The end of the driving ban will boost women’s financial power and allow them to play a bigger role in economic and social diversification in line with Vision 2030, prominent businesswomen said on Friday.

Hind Khalid Al-Zahid was the first Saudi woman designated as an executive director — for Dammam Airport Company — and also heads the Businesswomen Center at the Eastern Province Chamber of Commerce and Industry. 

She sees the historic move as a huge step forward for businesswomen in the Kingdom.

“Women being allowed to drive is very important; of course this will help a lot in sustainable development as the lifting of the ban on women driving came as a wonderful opportunity to increase women’s participation in the workforce,” she told Arab News on Friday, ahead of the end of the ban on Sunday.

She added that women in the job market are under-represented; they make up to 22 percent of the national workforce of about six million according to official estimates. Lifting the ban will help to take women’s representation in the workforce to 30 percent by 2030, she said.

“This is not just the right thing to do for women’s emancipation, but also an essential step in economic and social development as part of the reforms,” she said.

She said that there were different obstacles in increasing women’s participation in the workforce and other productive activities, and the driving ban was one of them. It was a strategic issue that needed to be addressed on a priority basis. With the issue resolved, it would help immensely in giving Saudi women better representation as they would help to diversify the Saudi economy and society.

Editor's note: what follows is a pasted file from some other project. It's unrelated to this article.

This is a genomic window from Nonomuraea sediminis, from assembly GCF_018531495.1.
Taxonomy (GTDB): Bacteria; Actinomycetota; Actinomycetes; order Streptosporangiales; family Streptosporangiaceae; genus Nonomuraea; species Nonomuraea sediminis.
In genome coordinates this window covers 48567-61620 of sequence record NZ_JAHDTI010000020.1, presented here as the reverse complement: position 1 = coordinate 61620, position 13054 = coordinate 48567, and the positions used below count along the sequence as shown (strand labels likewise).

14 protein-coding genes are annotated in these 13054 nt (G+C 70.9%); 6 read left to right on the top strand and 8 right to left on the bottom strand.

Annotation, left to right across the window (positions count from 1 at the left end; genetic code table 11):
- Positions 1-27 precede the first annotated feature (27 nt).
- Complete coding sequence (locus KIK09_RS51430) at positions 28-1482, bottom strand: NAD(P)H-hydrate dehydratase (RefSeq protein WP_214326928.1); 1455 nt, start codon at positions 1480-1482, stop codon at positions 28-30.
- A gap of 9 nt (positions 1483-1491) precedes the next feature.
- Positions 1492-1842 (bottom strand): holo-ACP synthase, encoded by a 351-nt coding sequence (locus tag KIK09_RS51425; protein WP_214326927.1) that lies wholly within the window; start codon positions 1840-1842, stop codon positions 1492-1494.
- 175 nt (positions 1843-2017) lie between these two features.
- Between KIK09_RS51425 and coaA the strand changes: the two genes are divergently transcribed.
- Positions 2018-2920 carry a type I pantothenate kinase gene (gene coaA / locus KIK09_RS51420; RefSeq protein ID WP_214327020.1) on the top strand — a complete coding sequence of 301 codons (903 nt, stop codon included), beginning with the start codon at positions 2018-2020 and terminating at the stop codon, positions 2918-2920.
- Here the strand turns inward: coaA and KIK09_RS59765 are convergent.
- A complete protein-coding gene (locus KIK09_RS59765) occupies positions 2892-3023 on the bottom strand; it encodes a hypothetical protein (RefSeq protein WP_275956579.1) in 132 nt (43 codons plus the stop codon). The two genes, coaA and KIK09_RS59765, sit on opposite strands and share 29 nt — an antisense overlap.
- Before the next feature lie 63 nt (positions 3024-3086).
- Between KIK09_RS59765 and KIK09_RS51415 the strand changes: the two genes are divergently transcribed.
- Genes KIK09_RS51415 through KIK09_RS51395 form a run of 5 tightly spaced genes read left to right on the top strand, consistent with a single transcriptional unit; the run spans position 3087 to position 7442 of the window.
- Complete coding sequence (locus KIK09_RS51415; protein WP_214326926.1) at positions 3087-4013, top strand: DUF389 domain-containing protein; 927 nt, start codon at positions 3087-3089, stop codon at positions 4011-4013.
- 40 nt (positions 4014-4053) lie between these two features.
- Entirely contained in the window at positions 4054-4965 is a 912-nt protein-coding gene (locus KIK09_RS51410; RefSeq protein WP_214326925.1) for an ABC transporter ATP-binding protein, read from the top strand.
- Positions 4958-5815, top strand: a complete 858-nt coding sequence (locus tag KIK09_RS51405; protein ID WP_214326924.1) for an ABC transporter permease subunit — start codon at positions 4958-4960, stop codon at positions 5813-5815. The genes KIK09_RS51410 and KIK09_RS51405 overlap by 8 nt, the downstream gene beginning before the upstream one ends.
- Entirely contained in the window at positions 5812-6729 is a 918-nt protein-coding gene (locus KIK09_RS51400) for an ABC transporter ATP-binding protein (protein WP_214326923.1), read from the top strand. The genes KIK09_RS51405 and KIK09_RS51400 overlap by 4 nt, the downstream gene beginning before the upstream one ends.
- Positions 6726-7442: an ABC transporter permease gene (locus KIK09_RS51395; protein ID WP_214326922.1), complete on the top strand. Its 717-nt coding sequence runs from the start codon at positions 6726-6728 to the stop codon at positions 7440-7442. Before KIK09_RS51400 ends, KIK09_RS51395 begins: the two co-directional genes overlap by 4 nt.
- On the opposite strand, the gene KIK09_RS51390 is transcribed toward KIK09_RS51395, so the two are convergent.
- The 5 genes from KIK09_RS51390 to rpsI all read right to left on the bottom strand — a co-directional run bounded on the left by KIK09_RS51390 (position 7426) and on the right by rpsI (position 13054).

She said that women could contribute hugely to the workforce and labor market as half of Saudi human resources were female, and unless allowed to excel in different sectors it would not be possible to do better, mainly because of restricted mobility.

A recent survey by the Jeddah Chamber of Commerce indicated that transportation was a major concern holding Saudi women back from joining the labor market.

Nouf Ibrahim, a businesswoman in Riyadh, said: “It will surely boost female economic participation and help increase women’s representation in the workforce immensely. It will also help to reduce the overall national unemployment rate as most of the unemployed are women and many of them are eligible as university graduates.”

She echoed the opinion that the move would help to bring an economic windfall for Saudi women, making it easier for them to work and do business, and thus play a bigger and better role that would help economic and social diversification in line with Saudi Vision 2030.

“Being able to drive from Sunday onwards after the ban is lifted will be a wonderful experience. Earlier we were dependent on a male family member and house driver to take us to workplace, to the shopping center, school or other required places for some work, now we can drive and that will allow active participation in productive work,” Sulafa Hakami, a Saudi woman working as the digital communication manager with an American MNC in Riyadh, told Arab News.

“Saudi women can now share effectively the bigger and better responsibilities,” she said.